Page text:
Port of Tauranga Limited is the port authority for the port. With a commitment to innovation and customer service, the Port of Tauranga has become a preferred cargo gateway for the country and the economic center for the Waikato and Bay of Plenty regions. The Port of Tauranga is the fastest-growing port in New Zealand because it emphasizes maintaining the quality of its core business and continuously expanding into new areas.
The Port of Tauranga plans to be New Zealand’s primary port by offering a wide range of shipping and service options that go beyond the region. With that in mind, the Port of Tauranga established MetroPark Auckland, New Zealand’s first integrated inland port operation. They also developed a new deep-water port at Marsden Point, revealing a strong multi-port growth strategy. Through a joint venture with Asciano C3 Limited, the Port of Tauranga runs an integrated stevedoring and marshalling service that serves 13 ports in the country.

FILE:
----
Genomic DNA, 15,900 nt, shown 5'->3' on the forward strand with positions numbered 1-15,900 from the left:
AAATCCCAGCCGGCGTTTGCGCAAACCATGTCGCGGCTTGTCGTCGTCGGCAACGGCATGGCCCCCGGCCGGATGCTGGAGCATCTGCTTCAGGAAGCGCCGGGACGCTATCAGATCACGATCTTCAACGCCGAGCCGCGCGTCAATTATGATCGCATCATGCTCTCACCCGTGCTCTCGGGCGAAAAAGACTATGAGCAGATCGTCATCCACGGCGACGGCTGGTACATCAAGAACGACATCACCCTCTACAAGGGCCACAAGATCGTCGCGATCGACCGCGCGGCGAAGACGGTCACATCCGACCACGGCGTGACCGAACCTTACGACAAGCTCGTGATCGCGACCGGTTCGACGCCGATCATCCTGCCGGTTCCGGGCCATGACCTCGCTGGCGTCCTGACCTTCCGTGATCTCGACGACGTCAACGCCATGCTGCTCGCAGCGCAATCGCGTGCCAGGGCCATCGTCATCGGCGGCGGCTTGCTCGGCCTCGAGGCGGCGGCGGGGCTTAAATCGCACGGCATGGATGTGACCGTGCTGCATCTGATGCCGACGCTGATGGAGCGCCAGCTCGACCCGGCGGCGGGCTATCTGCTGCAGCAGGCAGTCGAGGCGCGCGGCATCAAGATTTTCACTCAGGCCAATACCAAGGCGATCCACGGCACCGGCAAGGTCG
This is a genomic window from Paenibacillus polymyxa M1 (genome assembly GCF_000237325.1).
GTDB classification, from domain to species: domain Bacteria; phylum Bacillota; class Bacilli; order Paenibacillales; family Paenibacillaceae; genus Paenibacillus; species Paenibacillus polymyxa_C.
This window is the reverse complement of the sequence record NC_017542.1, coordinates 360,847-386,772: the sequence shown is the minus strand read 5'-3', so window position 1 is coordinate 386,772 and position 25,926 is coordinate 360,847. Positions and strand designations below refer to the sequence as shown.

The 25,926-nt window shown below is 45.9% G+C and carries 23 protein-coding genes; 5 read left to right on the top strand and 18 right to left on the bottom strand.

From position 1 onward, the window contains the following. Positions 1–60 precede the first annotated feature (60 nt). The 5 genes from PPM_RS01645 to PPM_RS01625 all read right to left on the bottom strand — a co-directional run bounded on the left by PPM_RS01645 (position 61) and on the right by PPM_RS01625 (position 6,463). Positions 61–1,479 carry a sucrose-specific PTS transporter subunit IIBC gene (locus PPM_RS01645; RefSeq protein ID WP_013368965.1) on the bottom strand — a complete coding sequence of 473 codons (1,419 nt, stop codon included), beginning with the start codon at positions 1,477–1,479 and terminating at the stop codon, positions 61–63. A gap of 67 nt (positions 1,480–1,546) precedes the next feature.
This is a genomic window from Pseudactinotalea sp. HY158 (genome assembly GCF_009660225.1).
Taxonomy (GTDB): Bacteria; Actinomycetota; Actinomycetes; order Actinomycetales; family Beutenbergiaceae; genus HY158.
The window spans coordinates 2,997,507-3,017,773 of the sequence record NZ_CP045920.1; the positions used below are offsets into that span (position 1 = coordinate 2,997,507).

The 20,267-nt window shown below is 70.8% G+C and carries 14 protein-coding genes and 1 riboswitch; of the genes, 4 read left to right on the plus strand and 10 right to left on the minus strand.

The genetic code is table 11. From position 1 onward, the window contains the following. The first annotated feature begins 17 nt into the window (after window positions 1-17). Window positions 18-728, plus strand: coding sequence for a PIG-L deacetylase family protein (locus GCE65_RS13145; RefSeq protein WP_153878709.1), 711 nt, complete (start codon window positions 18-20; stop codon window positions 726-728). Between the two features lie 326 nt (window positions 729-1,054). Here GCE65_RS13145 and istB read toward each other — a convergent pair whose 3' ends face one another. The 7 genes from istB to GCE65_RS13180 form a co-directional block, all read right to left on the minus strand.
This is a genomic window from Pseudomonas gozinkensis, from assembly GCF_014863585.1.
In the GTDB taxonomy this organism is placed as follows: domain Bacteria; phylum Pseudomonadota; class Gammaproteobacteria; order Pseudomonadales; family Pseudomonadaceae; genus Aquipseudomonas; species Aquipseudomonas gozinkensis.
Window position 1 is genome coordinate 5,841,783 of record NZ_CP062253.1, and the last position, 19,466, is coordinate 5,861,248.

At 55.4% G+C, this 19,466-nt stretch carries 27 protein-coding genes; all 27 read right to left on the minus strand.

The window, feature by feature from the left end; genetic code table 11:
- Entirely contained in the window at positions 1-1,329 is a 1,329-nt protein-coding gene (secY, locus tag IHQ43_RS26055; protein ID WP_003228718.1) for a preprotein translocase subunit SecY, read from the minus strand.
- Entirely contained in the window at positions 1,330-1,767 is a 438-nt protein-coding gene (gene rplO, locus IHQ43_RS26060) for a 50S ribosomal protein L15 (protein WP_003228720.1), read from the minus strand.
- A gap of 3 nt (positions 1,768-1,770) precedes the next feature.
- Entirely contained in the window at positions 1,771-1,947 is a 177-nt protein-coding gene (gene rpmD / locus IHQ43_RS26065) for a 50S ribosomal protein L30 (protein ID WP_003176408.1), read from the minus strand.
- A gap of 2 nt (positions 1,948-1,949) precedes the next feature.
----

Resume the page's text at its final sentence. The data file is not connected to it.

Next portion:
The Port of Tauranga is proud to offer its customers 24-hour access to its Customer Service Centre, a one-stop shop offering a variety of services that include monitoring, communicating, planning shipping movements as well as maintaining world-class security and surveillance services, generous support equipment and storage/handling space, and outstanding customer-oriented liaison services.
The Port of Tauranga’s channel offers maximum draft from 11.7 (low water) and 13 meters (high water). Cargo is moved by dedicated rail and road access from the terminal which covers about 78 hectares.
In the Port of Tauranga’s Mount Maunganui operations, the port has over two thousand continuous meters of berths with adjacent cargo sheds and a cold store with capacity for 20 thousand tons of perishable cargo. The wharf contains 22 bunker points for convenient refueling and over 90 hectares of land available for cargo storage and handling.